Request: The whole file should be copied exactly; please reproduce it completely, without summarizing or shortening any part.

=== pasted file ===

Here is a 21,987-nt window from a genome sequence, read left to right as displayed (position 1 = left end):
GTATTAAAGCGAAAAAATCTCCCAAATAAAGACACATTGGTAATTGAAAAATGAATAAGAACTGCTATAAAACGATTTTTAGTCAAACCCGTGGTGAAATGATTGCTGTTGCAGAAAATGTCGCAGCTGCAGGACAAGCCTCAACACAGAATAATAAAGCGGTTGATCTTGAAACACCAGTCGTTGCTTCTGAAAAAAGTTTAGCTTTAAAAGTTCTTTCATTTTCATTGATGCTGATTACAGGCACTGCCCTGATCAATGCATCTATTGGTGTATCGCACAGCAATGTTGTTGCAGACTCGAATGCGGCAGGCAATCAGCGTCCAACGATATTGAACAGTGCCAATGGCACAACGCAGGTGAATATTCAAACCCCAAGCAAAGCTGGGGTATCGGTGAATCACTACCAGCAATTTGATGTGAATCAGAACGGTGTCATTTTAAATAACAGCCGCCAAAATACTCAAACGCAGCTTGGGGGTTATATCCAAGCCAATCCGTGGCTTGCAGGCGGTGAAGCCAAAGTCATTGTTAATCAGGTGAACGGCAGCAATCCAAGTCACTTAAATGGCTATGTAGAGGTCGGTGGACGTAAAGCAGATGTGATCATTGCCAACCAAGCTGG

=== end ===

Here is a 21,987-nt window from a genome sequence, read left to right as displayed (position 1 = left end):
GTATTAAAGCGAAAAAATCTCCCAAATAAAGACACATTGGTAATTGAAAAATGAATAAGAACTGCTATAAAACGATTTTTAGTCAAACCCGTGGTGAAATGATTGCTGTTGCAGAAAATGTCGCAGCTGCAGGACAAGCCTCAACACAGAATAATAAAGCGGTTGATCTTGAAACACCAGTCGTTGCTTCTGAAAAAAGTTTAGCTTTAAAAGTTCTTTCATTTTCATTGATGCTGATTACAGGCACTGCCCTGATCAATGCATCTATTGGTGTATCGCACAGCAATGTTGTTGCAGACTCGAATGCGGCAGGCAATCAGCGTCCAACGATATTGAACAGTGCCAATGGCACAACGCAGGTGAATATTCAAACCCCAAGCAAAGCTGGGGTATCGGTGAATCACTACCAGCAATTTGATGTGAATCAGAACGGTGTCATTTTAAATAACAGCCGCCAAAATACTCAAACGCAGCTTGGGGGTTATATCCAAGCCAATCCGTGGCTTGCAGGCGGTGAAGCCAAAGTCATTGTTAATCAGGTGAACGGCAGCAATCCAAGTCACTTAAATGGCTATGTAGAGGTCGGTGGACGTAAAGCAGATGTGATCATTGCCAACCAAGCTGG